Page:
A letter to the Vulnerable

They say that everything comes from the home.  They tell us that our past experiences help shape who we are as individuals in the present.  Like much of us, I had a less than grand childhood complete with a useless, neglectful biological father and the hateful, power-hungry stepfather.  My childhood, by all means, was not lifetime movie material, so why bore you with specifics?  However, I think having those past experiences with these two as “father figures” has definitely made its lasting mark on my personality.  I, of course,  anchored myself to my mother’s side and learned to stifle all emotion and thus my “resting b*tch face” was born.   Don’t get me wrong, I am one of the nicest, most hyperactive people you’ll meet, but I taught myself to conceal any form of weakness and to trust that nobody would stick around —that humans would always fail you.  I swallowed my vulnerability and prayed to God that it would never find its way out of the back door.

I could control my emotions like a light switch.  I took pride in being hard, cold, and emotionless when I had to be.  I remember my stepdad towering above me, throwing his man tantrum while he yelled in my face.  For once, I was unfazed.  I smiled internally as I stared him straight in the eye with my best blank face.  I’d hoped that my eyes were the emptiest he’d ever seen.  Noticing my expression, he yelled in my face..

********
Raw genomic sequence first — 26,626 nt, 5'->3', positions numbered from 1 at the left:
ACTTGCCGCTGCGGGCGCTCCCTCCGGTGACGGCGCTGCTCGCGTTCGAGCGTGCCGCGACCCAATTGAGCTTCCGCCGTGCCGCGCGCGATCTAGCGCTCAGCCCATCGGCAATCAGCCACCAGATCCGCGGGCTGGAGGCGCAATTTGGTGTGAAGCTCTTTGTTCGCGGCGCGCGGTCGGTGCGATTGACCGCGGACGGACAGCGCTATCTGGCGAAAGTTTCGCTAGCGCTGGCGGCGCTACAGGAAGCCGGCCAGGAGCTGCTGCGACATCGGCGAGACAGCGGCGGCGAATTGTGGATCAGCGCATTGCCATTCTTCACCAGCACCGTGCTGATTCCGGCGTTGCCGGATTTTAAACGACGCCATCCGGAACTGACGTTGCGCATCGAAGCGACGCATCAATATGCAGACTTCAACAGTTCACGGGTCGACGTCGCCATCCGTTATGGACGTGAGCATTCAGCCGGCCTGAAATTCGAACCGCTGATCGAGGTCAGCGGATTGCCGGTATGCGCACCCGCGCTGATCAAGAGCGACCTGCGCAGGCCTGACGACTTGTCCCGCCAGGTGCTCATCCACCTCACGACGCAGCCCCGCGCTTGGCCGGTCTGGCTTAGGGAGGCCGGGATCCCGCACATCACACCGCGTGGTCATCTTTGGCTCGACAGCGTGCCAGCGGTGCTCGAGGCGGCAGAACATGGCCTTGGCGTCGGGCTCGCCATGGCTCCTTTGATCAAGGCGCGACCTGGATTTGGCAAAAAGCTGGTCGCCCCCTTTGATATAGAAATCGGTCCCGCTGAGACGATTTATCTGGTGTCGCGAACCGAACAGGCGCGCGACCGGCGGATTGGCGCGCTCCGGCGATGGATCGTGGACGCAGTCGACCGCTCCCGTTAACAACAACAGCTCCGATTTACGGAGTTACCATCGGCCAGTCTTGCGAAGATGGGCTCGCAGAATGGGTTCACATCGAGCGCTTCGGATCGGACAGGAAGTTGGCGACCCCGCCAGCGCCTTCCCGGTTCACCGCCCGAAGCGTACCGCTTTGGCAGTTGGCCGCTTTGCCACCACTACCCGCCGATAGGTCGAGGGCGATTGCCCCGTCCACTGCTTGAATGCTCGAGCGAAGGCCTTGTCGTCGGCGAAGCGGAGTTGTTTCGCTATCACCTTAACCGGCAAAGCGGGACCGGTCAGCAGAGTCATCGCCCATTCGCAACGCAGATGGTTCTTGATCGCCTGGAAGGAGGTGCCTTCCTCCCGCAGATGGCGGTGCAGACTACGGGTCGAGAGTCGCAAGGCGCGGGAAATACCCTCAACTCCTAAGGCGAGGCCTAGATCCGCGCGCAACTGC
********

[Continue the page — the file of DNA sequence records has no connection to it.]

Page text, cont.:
“YOU THINK YOU’RE HARD?!”

To which I replied…

           “Do you want me to be scared of you?”

Even at that young age, vulnerability was my worst enemy.  Its shows up, unexpectedly, with good intentions, but only brings feelings of shame, guilt, and weakness.  It results in a loss of power and control, which in turn is triggers me to rule my own body with the iron fist of abuse.

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A Letter to the Anonymous